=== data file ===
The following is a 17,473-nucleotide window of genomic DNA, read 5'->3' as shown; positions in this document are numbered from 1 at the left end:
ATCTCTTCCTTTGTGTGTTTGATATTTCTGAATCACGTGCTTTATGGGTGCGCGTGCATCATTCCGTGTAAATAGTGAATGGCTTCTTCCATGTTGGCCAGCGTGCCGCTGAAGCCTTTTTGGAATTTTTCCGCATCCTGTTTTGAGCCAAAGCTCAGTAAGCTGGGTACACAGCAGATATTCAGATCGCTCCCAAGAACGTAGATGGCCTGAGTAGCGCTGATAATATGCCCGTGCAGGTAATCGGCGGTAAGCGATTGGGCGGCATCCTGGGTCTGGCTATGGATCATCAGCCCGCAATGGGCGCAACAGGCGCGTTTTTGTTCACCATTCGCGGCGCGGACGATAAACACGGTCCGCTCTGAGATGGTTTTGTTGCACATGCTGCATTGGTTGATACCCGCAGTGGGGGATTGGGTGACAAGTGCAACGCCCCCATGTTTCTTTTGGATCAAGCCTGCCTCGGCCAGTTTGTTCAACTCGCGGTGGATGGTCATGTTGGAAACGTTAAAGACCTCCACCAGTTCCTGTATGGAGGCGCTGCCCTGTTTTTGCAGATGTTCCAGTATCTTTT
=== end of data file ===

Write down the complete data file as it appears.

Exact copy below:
The following is a 17,473-nucleotide window of genomic DNA, read 5'->3' as shown; positions in this document are numbered from 1 at the left end:
ATCTCTTCCTTTGTGTGTTTGATATTTCTGAATCACGTGCTTTATGGGTGCGCGTGCATCATTCCGTGTAAATAGTGAATGGCTTCTTCCATGTTGGCCAGCGTGCCGCTGAAGCCTTTTTGGAATTTTTCCGCATCCTGTTTTGAGCCAAAGCTCAGTAAGCTGGGTACACAGCAGATATTCAGATCGCTCCCAAGAACGTAGATGGCCTGAGTAGCGCTGATAATATGCCCGTGCAGGTAATCGGCGGTAAGCGATTGGGCGGCATCCTGGGTCTGGCTATGGATCATCAGCCCGCAATGGGCGCAACAGGCGCGTTTTTGTTCACCATTCGCGGCGCGGACGATAAACACGGTCCGCTCTGAGATGGTTTTGTTGCACATGCTGCATTGGTTGATACCCGCAGTGGGGGATTGGGTGACAAGTGCAACGCCCCCATGTTTCTTTTGGATCAAGCCTGCCTCGGCCAGTTTGTTCAACTCGCGGTGGATGGTCATGTTGGAAACGTTAAAGACCTCCACCAGTTCCTGTATGGAGGCGCTGCCCTGTTTTTGCAGATGTTCCAGTATCTTTT